THC levels will become a reality again in California in 2024

The test results of the millions of pot smokers in California are expected to drop significantly this year. But don't worry – the grass remains as strong as ever.

State officials began efforts to curb the harmful practice of “THC score inflation” across the state in 2024. In January, the Department of Cannabis Control began enforcing new rules that require all labs to test in the same way. So there are no more suspicious “40% THC” levels on flower, and that’s a good thing.

You can already see the more accurate THC numbers hitting shelves. Instead of saying “35% THC” or “30% THC,” a jar might say “25% THC” or “20% THC.” There has been a noticeable decline at the retail level since the turn of the year. Most of what still has crazy numbers are the leftovers from the end of 2023.

State inspectors are visiting labs, and about two dozen labs are following the new standard. The others need to evolve, the DCC told Leafly.

At least for now, the numbers are back in line with reality.

Josh Wurzer, Founder, SC Labs

“There are currently 23 laboratories that can test flowers and non-fortified flower products. “The ministry continues to actively review verification reports for laboratories seeking to be compliant to test flowers and floral products,” the DCC said in a statement to Leafly: “Laboratories testing flowers whose verification report has not yet been verified.” The Department is considered non-compliant and may be subject to disciplinary action.”

One of California's oldest labs, SC Labs, is approved to continue testing. Josh Wurzer, president and co-founder of SC Labs, was once outraged by the new rules, but now also sees their benefits: less unrest in the market.

“When DCC announced this method, I was initially against it because I still see a million ways that a lab that wanted to drive up THC could also drive up levels using the DCC method,” Wurzer said to Leafly. “But you know, just based on what we've seen since the beginning of the year, at least for now it seems like maybe the numbers are starting to reflect reality again.”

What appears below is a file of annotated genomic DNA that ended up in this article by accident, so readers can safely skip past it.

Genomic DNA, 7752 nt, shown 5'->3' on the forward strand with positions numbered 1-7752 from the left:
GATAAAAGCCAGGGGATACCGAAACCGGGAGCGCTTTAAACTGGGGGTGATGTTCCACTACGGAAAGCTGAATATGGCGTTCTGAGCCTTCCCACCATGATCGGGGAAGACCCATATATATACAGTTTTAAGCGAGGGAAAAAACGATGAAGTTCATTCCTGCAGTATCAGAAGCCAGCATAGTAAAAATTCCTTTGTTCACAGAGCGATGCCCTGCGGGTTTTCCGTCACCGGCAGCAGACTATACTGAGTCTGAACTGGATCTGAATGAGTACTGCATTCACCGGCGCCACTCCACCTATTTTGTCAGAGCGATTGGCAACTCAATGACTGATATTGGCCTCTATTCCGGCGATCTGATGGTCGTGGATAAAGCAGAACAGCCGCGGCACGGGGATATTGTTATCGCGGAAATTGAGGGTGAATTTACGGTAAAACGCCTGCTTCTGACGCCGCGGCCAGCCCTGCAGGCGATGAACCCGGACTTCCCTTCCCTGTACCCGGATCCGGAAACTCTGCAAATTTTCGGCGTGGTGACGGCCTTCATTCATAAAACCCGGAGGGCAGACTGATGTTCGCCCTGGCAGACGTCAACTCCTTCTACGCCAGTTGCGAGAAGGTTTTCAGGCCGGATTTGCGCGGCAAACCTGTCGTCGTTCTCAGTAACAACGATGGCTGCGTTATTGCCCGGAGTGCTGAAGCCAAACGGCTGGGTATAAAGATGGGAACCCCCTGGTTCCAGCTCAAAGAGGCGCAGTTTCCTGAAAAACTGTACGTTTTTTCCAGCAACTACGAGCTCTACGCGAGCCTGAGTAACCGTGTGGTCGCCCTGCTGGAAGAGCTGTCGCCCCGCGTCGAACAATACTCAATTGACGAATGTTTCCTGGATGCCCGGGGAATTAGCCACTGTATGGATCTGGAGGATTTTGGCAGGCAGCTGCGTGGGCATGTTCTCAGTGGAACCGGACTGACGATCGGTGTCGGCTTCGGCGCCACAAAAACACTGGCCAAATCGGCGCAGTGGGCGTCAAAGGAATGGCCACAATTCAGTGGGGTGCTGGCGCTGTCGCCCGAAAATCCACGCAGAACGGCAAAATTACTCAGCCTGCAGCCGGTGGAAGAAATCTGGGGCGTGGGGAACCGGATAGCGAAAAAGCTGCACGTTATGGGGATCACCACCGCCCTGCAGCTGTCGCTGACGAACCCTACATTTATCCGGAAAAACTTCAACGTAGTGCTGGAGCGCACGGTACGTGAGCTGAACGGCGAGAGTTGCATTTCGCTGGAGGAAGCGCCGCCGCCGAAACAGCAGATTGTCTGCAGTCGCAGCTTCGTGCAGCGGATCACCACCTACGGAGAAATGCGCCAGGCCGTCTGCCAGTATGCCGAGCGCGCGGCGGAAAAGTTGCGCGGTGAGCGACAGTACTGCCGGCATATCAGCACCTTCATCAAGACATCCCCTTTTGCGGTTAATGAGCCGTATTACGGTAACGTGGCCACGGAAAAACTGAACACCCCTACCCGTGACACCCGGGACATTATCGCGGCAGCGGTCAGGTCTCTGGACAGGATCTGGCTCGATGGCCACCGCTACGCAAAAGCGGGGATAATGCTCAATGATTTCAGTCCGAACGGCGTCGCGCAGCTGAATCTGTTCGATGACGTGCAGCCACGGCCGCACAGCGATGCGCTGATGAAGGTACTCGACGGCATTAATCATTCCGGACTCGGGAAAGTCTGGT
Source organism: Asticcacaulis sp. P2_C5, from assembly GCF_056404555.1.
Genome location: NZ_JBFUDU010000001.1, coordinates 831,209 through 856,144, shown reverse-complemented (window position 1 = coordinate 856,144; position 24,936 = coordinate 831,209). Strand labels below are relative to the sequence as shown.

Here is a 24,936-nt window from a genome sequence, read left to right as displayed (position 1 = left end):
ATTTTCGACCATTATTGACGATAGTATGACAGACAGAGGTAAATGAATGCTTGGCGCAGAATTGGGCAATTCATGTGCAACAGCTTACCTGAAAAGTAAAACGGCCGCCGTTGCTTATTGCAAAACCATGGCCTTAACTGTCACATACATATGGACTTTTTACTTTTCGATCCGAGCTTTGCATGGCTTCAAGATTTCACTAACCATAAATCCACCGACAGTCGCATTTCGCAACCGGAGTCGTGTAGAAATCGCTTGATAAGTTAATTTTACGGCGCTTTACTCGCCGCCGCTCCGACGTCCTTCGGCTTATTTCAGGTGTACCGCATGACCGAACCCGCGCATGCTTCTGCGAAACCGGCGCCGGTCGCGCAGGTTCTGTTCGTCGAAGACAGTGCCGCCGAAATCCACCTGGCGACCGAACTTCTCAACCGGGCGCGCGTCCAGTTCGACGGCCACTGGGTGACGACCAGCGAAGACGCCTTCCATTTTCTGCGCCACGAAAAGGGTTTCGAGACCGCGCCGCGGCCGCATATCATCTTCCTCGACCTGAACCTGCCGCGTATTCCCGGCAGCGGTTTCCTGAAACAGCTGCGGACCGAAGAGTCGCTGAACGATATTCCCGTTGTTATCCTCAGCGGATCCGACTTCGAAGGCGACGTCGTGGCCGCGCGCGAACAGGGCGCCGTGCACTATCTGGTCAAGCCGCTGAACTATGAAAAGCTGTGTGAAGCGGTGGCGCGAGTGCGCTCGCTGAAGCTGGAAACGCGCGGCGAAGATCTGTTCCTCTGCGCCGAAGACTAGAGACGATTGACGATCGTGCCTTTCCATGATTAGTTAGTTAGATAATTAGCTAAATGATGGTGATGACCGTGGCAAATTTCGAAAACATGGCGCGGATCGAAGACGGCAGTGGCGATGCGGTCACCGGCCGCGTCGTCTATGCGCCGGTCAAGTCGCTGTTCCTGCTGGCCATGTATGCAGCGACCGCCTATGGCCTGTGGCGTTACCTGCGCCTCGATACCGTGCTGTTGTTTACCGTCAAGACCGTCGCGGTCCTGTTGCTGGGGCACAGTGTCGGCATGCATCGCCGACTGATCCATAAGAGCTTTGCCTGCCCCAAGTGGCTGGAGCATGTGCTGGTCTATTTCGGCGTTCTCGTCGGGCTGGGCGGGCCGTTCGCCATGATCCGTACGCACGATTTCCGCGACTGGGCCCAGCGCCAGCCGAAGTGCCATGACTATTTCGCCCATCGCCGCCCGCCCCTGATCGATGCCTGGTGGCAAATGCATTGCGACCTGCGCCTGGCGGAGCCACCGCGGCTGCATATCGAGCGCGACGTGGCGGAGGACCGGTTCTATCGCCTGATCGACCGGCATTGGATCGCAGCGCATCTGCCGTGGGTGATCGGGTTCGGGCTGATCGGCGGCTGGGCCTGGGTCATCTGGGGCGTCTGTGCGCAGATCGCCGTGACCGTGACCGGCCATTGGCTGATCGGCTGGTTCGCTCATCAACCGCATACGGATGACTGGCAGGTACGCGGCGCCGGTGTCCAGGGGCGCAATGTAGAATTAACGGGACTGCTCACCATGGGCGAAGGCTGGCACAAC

Potency inflation was out of control

Label, cannabis(H_Ko/AdobeStock)

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Growers regularly reported a THC arms race as competitors “searched for the highest levels in the lab to stick on bags.”

The SC Labs team has heard a lot about it over the last few years. It started with a few people cranking it up and a few labs doing it and everyone moaning about it.

“And then over the last year it got to the point where I'm suddenly hearing stories about salespeople in some labs saying, 'Hey, what numbers do you need for this?' And it reaches that number,” Wurzer said.

If we can't trust, the basic number we look at is THC concentration, one of the key selling points to persuade a consumer to enter the regulated market.

Josh Wurzer, Founder, SC Labs

SC Labs claims bad labs have driven some honest labs in California out of business by issuing fake high scores. Consumers had to see THC levels above 25 or 30% or they wouldn't buy it.

“It's gotten to the point where there are only a handful of labs that don't do this stuff,” Wurzer said.


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How California cleaned up its labs

Efforts to clean up cannabis testing in California date back to 2021.

The Office of Administrative Law approved the Department of Cannabis Control's regulations to standardize cannabinoid testing methodology in July 2023. This includes the same testing methodology for all licensed testing laboratories in California.

The rules cover everything from the size of the solvent bottle that labs use to really basic language changes like “must” to “should.”

Sample preparation is more precise